TED Conversations

Casey Kitchel


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When fighting for rights, which is tougher: a battle against an oppressive government, or a battle against an oppressive society?

Manal al-Sharif opens her TED talk by asking the audience a question.

“You know that people all over the world fight for their freedom, fight for their rights. Some battle oppressive governments. Others battle oppressive societies.” And then she asks, “which battle do you think is harder?”

Fellow TEDers, which do you think is a tougher battle? And why?


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  • Jun 29 2013: I think the difference between fighting an oppressive government and an oppressive society is mainly down to how long it takes to achieve victory over them. Oppressive governments can be defeated within a person's lifetime, or the frame of a few lifetimes. Oppressive societies take generations to overcome, and can defy even the most highly organized forms of opposition because of that.

    Also, the period during which old behaviors still have power is greater under an oppressive society than an oppressive government. New ways of thinking have to be taught, they don't just arrive out of thin air. Unfortunately, we tend to fall back easily onto the readily perceived points of bias, which form the basis of oppressive society. The kind of universal education required to prevent that doesn't just arrive upon the defeat of an oppressive society. Until it can be developed many amongst the new generations are likely, ironically, to embrace the old instead of the new.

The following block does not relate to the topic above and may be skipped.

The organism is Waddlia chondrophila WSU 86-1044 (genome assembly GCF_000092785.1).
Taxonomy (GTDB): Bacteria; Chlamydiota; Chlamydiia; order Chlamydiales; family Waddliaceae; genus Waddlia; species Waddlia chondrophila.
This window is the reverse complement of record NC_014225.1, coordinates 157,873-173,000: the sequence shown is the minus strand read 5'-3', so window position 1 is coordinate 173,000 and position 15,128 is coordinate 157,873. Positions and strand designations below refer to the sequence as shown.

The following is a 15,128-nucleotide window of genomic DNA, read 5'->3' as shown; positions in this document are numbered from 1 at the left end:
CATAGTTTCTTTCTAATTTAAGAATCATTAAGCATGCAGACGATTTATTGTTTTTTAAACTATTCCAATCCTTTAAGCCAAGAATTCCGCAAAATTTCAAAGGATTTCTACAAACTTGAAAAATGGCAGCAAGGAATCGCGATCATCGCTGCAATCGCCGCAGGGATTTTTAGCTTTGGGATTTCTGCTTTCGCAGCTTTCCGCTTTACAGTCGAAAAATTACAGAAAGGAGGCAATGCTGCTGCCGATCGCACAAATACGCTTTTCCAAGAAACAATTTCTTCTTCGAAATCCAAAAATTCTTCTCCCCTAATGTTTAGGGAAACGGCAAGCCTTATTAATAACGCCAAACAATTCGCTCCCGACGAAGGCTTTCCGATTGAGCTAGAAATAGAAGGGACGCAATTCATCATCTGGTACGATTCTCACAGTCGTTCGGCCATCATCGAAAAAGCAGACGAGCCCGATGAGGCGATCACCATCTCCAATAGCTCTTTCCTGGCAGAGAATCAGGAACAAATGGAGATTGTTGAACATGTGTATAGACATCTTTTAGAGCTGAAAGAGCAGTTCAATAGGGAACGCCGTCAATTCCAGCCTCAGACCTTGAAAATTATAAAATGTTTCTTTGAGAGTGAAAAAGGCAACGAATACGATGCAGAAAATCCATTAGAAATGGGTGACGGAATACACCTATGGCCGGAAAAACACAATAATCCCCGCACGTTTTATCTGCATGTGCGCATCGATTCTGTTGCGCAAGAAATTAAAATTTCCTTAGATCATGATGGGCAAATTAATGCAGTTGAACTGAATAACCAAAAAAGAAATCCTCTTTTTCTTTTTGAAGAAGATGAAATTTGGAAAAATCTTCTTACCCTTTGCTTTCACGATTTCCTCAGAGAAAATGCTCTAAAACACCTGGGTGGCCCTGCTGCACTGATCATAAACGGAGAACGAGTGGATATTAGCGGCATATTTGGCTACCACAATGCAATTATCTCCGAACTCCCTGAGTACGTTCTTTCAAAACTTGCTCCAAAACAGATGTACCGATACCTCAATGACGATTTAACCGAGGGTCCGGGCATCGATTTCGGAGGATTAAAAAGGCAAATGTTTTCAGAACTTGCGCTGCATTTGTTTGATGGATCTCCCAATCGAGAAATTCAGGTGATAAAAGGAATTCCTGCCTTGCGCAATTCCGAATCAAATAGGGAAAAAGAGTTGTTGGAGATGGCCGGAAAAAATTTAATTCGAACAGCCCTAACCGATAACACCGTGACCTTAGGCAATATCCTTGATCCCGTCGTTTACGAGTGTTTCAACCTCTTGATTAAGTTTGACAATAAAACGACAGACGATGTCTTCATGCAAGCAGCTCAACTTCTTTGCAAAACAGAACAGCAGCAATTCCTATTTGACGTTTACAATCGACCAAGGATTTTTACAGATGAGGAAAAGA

Oddly, oppressive societies probably suffer the fatal aspects of their fall, relative to their lifetimes in comparison to those of oppressive governments, about as quickly as oppressive governments do. It's just that oppressive governments fall with the work of a shorter history of defiance, fewer generations of nameless people are ground under opposing them. To fight an oppressive society it takes many more people who stand up and are willing to watch their work seemingly go nowhere.

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